Friday, February 24, 2006

Monte Cassino, March to May 1944

Photo shows: Larry and the program of the Seder Service we attended together

Larry Fox figures very much in this period of my life. He was, and 60 years later, still is, a very good friend of mine. He kept copious diaries, for which I have always been grateful, and still has a good memory of our days together in the 49th LAA.

Feb 17: My diary entry is very sketchy, reading: Left Bagnolia, very bad road, still driving when night fell. Slept alongside road.

Feb 22: 11 men from the Regiment, Larry and I included, were sent to Div. Signals on a cable-laying course. This was to be of much help to us in the months ahead.

March: By early March we had arrived at Monte Cassino. Like most of our moves, we travelled after dark and so we did not get our first sight of the Monastery until the next morning.

Our camp was just below the ridge of a small hill that faced the Monastery so that if you wanted to see what was going on you had to first walk up the hill and then peer over the crest.

In front of us was the Liri valley, then the Monastery Hill with the actual Monastery right on the crest itself. It was very menacing, right from the word go, and it was fairly obvious that every move that was made below could be seen, plotted and shelled with relative impunity.

Larry drew a few sketches while we were there and very much caught the menace of the Monastery to those of us who had to live below it. We dug in, literally, each man responsible for his own 6ftx3ftx3ft of Italian mud, and perched on top of each slit trench we put up our bivvies in a vain attempt to keep the rain out. Some of us tried to give our trenches a bit of individuality by making the top of the trench slightly wider thus making a ledge on which we could stand a lamp or our personal belongings.

Part of the Regiment was engaged on smoke laying whilst others were defending the New Zealanders from attack by the Luftwaffe.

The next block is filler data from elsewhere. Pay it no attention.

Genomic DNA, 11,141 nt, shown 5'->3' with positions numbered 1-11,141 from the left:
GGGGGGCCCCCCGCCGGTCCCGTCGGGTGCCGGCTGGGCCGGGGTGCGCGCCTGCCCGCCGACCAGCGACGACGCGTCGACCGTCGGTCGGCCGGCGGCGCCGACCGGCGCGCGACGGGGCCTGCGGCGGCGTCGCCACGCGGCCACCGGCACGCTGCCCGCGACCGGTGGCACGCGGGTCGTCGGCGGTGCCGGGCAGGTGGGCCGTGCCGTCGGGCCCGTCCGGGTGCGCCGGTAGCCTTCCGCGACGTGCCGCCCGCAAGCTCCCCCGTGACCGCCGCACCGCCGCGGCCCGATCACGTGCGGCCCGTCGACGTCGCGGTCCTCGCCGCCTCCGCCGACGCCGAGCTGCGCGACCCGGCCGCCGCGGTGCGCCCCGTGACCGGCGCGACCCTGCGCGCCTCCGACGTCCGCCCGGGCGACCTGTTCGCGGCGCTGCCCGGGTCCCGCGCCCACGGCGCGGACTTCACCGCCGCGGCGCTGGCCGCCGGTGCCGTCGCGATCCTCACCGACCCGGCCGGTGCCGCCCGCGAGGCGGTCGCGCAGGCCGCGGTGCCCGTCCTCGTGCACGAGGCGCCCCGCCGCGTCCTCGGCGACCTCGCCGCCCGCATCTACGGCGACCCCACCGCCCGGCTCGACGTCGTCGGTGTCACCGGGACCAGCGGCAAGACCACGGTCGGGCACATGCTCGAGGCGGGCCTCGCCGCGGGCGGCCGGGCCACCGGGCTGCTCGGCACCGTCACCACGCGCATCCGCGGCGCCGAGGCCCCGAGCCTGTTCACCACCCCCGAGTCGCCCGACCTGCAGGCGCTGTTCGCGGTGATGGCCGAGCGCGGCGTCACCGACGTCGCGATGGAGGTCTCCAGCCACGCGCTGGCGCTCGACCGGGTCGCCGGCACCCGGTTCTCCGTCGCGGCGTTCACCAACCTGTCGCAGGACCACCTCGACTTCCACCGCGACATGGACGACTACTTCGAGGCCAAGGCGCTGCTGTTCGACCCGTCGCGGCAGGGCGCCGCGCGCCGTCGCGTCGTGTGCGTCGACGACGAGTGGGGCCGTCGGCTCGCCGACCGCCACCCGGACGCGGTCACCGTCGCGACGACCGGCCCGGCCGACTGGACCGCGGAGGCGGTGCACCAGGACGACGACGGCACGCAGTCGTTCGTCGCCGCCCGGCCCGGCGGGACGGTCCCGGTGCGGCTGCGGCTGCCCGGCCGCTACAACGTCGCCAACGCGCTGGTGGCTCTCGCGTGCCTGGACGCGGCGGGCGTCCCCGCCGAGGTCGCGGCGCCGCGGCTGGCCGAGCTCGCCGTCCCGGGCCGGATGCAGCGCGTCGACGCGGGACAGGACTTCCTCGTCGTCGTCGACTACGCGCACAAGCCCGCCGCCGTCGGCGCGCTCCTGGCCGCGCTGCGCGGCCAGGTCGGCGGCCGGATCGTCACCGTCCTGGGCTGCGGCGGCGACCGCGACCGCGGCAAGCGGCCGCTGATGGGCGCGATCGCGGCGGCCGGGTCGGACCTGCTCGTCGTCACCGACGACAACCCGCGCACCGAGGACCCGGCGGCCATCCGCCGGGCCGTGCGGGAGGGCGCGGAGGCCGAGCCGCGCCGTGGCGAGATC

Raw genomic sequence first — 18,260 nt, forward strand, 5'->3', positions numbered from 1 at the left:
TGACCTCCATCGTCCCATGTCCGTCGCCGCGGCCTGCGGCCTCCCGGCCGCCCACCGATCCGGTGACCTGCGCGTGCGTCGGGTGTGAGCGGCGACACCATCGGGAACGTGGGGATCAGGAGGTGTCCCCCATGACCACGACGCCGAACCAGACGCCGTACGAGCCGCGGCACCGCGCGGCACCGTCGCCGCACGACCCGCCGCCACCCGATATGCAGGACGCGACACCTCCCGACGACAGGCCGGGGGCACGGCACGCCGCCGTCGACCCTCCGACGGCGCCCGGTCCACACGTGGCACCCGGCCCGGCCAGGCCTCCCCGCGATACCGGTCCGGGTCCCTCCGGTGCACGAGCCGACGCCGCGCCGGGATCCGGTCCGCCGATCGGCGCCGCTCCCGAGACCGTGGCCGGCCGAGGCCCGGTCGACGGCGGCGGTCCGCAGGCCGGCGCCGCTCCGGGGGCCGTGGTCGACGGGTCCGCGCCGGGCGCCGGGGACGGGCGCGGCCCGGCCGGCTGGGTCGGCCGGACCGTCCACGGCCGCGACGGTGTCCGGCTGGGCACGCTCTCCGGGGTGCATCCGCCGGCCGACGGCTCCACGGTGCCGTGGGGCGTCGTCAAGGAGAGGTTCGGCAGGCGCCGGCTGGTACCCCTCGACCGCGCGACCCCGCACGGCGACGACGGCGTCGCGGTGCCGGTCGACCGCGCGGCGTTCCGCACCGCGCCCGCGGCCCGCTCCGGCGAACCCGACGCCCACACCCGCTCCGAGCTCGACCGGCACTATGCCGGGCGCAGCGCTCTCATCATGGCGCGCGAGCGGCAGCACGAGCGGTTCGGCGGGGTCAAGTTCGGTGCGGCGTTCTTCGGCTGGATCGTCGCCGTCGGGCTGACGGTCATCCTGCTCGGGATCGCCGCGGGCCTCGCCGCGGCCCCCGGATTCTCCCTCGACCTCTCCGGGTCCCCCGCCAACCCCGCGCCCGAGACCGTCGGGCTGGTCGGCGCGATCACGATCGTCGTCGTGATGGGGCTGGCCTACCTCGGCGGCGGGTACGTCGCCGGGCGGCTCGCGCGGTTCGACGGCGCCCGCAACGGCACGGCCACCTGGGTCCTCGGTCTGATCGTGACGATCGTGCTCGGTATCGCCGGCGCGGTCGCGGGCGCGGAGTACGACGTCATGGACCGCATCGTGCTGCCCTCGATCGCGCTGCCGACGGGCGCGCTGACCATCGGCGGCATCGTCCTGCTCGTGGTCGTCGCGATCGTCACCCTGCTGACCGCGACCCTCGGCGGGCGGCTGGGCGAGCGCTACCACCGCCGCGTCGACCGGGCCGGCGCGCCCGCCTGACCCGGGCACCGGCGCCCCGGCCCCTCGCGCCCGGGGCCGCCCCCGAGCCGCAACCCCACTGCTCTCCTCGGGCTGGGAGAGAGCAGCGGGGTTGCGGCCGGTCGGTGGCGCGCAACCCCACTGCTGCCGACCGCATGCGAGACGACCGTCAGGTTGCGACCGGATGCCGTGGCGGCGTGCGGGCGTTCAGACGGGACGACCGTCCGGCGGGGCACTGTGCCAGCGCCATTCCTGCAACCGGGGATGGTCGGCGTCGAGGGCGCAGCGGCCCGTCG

The weather was atrocious, mud was the name of the game and my main memory of Cassino was always being wet.

March 15: The New Zealand Corps, which our Bofors were defending against air attack, launched a full attack on the Monastery which was preceded by a tremendous bombing. I remember vividly seeing this bombing mission take place and it really lifted our spirits.

March 17: Bad living conditions finally caught up with me and I was passed back to the 93rd General Hospital at Naples (see my story Two weeks in Dock at Naples)

Mar 22 : Larry's diary says he was at Mignano and two Messerschmits were shot down.

Mar 27 : Larry says we finally left the Div concentration area, were no longer operational but still in sight of the Monastry.

Mar 30 : I returned to the unit after my stay in hospital.

April 7 : Larry and I attended a Jewish Passover service organised by the South African Forces at the Junction of the Vanairo/Venafro roads.

April 8 : Larry's diary says worst night for shelling since Bronte (in Sicily).

April 14: Geoff Burnard was killed by a mortar blast today. When the news filtered back to us we were all shocked. He was the first and I believe the only driver/op from our Regiment to be killed and being only human, it worried us deeply with its implication that if Geoff could be killed, then so could we.

April 23: Larry's diary says '8000 yards from the Jerry lines'. Our Div, the 78th Div, was relieved and went into reserve in XIII Corps.

May 11: The big attack went in at 2300 hours. Larry's diary reads:'1500 guns firing, I really enjoyed watching it.'

May 18: The Germans finally surrendered to the Polish Division.

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